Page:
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Back You are here: Home Sports Rugby Kwa Zulu Natal Steve Botha: Maritzburg College Director of Rugby
Wednesday, 23 March 2011 12:45

Steve Botha: Maritzburg College Director of Rugby

Steve Botha Director of Rugby @ Maritzburg College Steve Botha Director of Rugby @ Maritzburg College

The newly appointed administrator of rugby at Maritzburg College, Steve Botha, is not one to sidestep potentially explosive questions.For one, he uses a simple but effective analogy to put to bed the notion that parents and teachers put too much pressure on schoolboy rugby players to win at all costs.

"The point of playing in any competition is to win," says the man whose life philosophy is to live every day to the fullest. "Even if you're playing darts or scrabble you play to win, so I don't think undue pressure is placed on the boys at all. Yes, the point is to win each match, but the key is to be humble in victory and gracious in defeat – that is the true measure of a rugby player or any sportsman for that matter."

Botha (43) has returned to Maritzburg College after a seven-year interval and wound up a productive four-year stint as the manager of the Midlands Rugby Academy at the end of last year, so he is fully aware of the high dropout rate of schoolboy rugby players once they have matriculated.

"Coaches and coaching educators are very aware of this and do take steps to minimise the dropout rate, but I don't think this is peculiar to schoolboy rugby alone," says the middle son of former Natal prop Bobby Botha. "We grew up on the side of the rugby field watching Dad play," the Greytown and Estcourt High-educated Botha smiles.

"At coaching courses there is attention paid to long-term player development, instilling the enjoyment factor, which encourages players to play into their 30s, but there are many other factors that come into play after young rugby players leave school.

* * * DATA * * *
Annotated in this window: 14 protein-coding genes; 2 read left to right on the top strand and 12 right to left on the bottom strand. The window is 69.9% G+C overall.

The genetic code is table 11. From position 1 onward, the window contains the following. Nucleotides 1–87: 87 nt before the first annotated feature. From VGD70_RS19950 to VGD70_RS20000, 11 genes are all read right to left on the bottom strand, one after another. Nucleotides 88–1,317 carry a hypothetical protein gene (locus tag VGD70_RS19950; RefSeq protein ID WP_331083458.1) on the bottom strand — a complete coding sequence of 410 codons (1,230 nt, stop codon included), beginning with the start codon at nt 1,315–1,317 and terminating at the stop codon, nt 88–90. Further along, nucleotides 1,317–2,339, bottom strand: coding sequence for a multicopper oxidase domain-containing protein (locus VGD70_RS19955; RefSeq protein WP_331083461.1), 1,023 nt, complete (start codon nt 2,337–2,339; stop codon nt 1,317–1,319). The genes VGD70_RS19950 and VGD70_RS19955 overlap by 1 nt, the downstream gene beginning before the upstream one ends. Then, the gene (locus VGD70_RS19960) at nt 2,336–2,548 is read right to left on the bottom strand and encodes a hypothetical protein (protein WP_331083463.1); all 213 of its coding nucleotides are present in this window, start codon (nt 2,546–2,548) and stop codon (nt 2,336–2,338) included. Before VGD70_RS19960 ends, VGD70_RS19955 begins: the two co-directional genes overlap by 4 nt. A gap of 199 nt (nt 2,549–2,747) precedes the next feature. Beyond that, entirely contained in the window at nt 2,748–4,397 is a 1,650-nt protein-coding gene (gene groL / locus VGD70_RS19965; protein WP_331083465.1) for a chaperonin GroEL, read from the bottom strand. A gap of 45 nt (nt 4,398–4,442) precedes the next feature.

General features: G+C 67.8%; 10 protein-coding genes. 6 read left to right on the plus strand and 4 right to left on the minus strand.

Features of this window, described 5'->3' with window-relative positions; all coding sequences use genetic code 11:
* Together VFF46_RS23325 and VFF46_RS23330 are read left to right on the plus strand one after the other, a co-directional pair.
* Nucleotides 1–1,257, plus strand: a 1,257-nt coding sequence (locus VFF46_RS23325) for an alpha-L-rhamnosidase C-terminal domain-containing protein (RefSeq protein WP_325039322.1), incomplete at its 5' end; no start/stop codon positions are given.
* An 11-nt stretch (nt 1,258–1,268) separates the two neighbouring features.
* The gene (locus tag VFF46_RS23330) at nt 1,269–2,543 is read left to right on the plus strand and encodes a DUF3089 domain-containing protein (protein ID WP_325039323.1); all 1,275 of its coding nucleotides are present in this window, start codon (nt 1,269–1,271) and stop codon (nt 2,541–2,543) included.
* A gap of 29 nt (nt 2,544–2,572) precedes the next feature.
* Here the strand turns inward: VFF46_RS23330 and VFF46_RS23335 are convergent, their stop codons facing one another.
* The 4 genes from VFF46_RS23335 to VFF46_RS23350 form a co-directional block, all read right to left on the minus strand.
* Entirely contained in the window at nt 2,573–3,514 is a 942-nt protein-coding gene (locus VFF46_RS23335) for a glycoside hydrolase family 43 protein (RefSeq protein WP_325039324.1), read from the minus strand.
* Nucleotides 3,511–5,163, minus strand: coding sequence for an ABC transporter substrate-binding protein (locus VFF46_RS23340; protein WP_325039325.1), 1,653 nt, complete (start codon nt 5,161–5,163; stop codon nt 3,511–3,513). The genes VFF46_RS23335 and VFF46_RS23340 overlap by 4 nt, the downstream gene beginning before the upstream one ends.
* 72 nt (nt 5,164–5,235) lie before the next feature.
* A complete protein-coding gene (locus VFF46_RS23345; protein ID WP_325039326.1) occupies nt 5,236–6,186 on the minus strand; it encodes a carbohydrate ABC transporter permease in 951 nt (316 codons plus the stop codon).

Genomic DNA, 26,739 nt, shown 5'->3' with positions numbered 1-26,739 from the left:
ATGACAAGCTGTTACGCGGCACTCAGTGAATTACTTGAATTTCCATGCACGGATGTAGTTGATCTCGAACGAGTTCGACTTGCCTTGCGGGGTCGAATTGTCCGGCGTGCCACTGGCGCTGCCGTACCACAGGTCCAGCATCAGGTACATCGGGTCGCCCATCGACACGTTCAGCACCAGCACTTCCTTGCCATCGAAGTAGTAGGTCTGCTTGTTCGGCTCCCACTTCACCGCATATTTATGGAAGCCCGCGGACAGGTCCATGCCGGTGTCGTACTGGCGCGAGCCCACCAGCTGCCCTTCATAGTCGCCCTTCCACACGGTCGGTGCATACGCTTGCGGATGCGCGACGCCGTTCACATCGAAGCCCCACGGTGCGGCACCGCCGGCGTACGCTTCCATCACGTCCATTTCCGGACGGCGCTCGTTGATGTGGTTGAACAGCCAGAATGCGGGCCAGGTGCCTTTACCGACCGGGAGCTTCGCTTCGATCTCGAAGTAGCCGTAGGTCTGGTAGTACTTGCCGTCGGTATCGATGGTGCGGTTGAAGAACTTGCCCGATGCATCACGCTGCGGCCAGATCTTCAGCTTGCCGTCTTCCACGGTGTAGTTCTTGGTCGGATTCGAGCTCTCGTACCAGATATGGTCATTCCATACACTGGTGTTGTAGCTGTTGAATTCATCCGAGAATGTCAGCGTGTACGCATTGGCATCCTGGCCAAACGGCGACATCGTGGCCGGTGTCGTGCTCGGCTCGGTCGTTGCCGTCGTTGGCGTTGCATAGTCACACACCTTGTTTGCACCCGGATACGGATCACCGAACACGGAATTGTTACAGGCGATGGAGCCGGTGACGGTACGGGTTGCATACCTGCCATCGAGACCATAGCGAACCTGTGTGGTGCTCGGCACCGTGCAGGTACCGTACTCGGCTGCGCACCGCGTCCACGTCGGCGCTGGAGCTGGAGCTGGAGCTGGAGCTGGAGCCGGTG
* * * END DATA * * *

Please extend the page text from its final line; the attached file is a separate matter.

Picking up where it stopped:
"They discover new sports and leisure pastimes and obviously there is a lot more freedom to try different things once they are out of the structured school environment."

Indeed, the trend of a high dropout rate of schoolchildren from team sports once their uniforms are discarded is a fact that plagues cricket and hockey to at least the same degree. Post-school, carefree afternoons are replaced by varsity lectures or work commitments and the limited time available makes largely individual sports like squash, golf and cycling a whole lot more attractive than committing oneself to set times for team practices and giving up weekends for matches.

One can also speculate, though, that the provinces whose school rugby teams play in a competitive league format from as young as under-14 are not doing the players any favours, as the "win" factor is amped up to a significantly higher degree compared to those regions where a points table is anathema.

As a university-trained educator (University of KwaZulu-Natal Pietermaritzburg campus) and sports science honours graduate (Maties) Botha is uniquely qualified to comment on the increasing professionalism that is so prevalent in today's schoolboy rugby.